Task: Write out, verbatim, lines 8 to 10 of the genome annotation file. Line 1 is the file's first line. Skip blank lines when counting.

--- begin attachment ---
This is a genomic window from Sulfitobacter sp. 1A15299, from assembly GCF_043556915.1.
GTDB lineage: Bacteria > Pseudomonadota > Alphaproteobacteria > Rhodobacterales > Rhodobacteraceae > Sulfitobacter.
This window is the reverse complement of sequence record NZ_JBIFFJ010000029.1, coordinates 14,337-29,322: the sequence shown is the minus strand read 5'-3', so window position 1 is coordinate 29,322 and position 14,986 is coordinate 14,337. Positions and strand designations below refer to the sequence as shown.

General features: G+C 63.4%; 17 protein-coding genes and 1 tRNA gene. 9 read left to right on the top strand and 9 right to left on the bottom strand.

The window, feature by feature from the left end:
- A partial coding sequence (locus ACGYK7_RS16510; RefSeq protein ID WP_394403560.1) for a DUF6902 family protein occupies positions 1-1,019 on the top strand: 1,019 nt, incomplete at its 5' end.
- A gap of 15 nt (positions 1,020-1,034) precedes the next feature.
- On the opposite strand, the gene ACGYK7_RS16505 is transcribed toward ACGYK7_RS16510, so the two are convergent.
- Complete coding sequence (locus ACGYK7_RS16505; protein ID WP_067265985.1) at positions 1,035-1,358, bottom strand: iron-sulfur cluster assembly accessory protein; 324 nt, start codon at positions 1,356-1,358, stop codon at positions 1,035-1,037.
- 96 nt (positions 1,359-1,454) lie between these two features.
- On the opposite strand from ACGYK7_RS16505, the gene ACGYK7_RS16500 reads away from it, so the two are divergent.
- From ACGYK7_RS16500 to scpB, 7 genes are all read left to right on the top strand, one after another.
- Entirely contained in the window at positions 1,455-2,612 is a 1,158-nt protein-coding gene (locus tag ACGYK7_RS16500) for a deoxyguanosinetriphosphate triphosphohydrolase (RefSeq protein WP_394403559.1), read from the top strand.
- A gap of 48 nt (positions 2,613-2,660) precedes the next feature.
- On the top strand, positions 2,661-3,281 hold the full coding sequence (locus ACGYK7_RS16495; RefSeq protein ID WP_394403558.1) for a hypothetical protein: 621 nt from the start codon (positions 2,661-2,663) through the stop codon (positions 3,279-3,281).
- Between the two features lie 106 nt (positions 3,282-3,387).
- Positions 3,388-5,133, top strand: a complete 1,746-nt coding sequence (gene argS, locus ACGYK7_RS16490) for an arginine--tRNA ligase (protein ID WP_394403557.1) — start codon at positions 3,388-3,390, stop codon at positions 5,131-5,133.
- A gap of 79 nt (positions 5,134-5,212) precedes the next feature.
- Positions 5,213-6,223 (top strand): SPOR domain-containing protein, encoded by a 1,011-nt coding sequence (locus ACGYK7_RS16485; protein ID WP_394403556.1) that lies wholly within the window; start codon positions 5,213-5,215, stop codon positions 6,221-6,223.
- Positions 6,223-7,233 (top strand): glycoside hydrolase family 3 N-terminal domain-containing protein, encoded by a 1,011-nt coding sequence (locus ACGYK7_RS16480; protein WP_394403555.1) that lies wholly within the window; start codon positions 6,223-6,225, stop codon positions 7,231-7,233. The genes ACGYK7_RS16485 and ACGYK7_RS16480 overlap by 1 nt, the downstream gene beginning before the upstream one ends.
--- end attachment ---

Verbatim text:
- On the opposite strand, the gene ACGYK7_RS16505 is transcribed toward ACGYK7_RS16510, so the two are convergent.
- Complete coding sequence (locus ACGYK7_RS16505; protein ID WP_067265985.1) at positions 1,035-1,358, bottom strand: iron-sulfur cluster assembly accessory protein; 324 nt, start codon at positions 1,356-1,358, stop codon at positions 1,035-1,037.
- 96 nt (positions 1,359-1,454) lie between these two features.